baldwin

Attack on our Fisheries

16 posts in this topic

35 mins ago, jsbergen said:

Thanks to the Republican Party. 

Probably should keep that noise in the Political forum...

 

I'm researching this atm. Can you tell how this is an attack? What I'm reading says it's a bill that will do research to manage fish stocks better. But that's just at a glance. 

Share this post


Link to post
Share on other sites
12 mins ago, odiemike86 said:

Fish management will now be based on economic and social considerations

That is to some degree already happening.

1 person likes this

Share this post


Link to post
Share on other sites
16 mins ago, rollincoal said:

That is to some degree already happening.

That’s always been what’s happening. Commercial and charter guys crying that it’ll hurt their livelihoods, when they’re the ones who have been unsustainably fishing for decades. It’s as if we all still have to ride horse drawn buggies instead of cars because the buggy industry didn’t want to lose their industry.

Share this post


Link to post
Share on other sites
3 hours ago, odiemike86 said:

Fish management will now be based on economic and social considerations rather than science and conservation.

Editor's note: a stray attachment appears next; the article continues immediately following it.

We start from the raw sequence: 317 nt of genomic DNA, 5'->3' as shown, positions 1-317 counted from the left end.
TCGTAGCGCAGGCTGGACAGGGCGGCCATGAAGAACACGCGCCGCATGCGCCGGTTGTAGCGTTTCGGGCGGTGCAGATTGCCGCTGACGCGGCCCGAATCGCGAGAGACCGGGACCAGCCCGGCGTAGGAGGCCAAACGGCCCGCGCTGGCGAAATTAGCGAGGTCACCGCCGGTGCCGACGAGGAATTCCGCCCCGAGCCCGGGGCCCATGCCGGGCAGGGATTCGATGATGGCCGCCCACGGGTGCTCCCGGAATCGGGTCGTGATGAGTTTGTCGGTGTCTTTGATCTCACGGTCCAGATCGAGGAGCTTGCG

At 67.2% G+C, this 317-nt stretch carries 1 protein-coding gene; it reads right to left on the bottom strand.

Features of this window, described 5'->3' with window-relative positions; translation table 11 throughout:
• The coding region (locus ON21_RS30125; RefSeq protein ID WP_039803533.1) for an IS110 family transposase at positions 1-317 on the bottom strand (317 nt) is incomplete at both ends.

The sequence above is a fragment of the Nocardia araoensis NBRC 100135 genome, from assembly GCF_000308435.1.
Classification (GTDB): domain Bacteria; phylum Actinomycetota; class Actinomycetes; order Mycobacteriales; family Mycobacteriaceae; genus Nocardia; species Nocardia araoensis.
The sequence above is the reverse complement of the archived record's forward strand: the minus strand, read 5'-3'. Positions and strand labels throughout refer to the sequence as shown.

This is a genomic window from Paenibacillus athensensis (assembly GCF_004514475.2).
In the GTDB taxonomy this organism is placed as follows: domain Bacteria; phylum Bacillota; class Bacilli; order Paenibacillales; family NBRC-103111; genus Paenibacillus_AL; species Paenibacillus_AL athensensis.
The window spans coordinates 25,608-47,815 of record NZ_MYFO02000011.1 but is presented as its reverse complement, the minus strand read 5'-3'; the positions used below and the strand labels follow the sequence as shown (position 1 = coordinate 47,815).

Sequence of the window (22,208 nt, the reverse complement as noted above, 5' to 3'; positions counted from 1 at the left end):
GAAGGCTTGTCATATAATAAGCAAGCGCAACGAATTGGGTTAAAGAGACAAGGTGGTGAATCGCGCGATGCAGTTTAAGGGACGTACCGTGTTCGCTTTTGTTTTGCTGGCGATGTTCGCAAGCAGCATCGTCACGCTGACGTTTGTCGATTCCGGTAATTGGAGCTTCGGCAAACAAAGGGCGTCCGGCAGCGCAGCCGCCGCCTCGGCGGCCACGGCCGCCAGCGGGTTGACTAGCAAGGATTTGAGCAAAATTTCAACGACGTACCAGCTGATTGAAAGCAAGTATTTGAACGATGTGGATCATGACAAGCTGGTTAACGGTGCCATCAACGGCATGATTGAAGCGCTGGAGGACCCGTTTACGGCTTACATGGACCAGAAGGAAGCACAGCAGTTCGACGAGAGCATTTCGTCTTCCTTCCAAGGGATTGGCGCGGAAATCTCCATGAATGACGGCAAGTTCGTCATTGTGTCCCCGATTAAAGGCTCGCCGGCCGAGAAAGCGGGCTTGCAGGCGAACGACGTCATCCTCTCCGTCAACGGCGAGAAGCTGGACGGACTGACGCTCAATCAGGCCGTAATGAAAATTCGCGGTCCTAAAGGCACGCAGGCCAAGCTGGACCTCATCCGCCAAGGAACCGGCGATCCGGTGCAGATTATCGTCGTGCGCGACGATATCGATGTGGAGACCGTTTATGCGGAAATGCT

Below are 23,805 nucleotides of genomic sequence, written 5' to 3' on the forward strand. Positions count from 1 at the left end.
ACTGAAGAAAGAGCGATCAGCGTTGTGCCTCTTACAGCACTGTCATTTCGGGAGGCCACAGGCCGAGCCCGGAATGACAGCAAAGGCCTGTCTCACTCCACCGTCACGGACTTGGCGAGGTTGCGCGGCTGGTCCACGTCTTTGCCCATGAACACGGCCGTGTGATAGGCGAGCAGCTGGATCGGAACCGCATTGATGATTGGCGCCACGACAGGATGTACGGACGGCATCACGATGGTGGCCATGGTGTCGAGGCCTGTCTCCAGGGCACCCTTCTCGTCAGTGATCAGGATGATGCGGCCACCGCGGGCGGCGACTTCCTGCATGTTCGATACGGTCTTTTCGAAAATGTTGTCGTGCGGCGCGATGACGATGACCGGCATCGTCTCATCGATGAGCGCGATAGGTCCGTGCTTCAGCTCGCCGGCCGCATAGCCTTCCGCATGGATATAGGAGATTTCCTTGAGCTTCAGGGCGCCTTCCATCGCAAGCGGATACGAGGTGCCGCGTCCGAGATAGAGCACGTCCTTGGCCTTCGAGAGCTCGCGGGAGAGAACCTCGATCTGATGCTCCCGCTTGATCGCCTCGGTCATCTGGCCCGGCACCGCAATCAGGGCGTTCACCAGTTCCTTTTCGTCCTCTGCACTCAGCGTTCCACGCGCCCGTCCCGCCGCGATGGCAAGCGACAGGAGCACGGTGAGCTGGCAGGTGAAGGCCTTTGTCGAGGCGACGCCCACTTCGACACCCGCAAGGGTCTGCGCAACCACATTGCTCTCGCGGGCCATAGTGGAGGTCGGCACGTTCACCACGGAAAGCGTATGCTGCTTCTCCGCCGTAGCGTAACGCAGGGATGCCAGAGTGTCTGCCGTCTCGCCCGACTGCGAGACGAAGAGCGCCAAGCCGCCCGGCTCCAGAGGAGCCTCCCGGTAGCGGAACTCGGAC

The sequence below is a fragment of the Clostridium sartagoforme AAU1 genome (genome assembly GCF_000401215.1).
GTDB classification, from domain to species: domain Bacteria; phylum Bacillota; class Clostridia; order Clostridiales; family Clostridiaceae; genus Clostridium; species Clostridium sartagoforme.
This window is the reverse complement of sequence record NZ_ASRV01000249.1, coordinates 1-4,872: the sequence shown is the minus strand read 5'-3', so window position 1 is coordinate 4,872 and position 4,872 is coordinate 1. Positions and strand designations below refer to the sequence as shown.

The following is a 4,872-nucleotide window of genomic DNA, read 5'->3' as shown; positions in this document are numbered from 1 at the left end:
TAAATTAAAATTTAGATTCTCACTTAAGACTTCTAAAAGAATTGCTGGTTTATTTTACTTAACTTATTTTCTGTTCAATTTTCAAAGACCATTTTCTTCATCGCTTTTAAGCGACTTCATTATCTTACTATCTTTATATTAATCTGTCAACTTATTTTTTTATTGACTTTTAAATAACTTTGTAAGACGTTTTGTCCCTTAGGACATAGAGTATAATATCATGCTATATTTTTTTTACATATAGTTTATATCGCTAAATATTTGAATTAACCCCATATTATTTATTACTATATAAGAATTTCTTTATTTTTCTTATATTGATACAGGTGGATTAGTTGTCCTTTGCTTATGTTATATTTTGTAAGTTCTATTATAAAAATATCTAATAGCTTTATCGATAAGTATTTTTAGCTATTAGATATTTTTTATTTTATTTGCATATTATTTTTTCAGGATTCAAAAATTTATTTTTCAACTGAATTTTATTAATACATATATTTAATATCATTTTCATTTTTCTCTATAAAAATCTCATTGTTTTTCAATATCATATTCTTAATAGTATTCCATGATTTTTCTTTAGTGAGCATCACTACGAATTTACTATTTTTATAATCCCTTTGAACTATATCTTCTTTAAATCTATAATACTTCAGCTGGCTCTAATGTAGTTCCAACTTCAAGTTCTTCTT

Always a winning strategy.......

Share this post


Link to post
Share on other sites
18 hours ago, Theseeker66 said:

Probably should keep that noise in the Political forum...

 

I'm researching this atm. Can you tell how this is an attack? What I'm reading says it's a bill that will do research to manage fish stocks better. But that's just at a glance. 

One of the biggest problems is that it creates a lot of ambiguity in the current law, particularly with regard to rebuilding timelines.  Debating a default 10 year rebuilding timeline versus Tmin + 1 is one thing; allowing an open-ended rebuilding timeline if "the Secretary determines that the stock has been affected by unusual events that make rebuilding withing the specified time period improbable without significant economic harm to fishing communities" is something quite different.  Under that exception, instead of trying to timely rebuild a stock--say, summer flounder--after multiple years of poor spawning, that language could allow NMFS (or, more to the point, Commerce Secretary Wilbur Ross) to find that such poor spawning was unusual, that cutting back fluke landings would hurt the dragger fleet, or the party boats, or another economic sector, and let them keep hammering the stock without any deadline for rebuilding (note that fluke aren't in a rebuilding situation now, as the population is not yet overfished--unless the upcoming stock assessment says otherwise--but it did experience at least 6 consecutive years of back-to-back below average spawns, so the scenario is not completely hypothetical).  Note that the "unusual event" isn't required to even be biological or oceanographic in nature--an argument could be made than an unprecedented and supposedly unexpected level of overfishing, either directed or as bycatch, could meet the standard created by such language becomes truly troubling.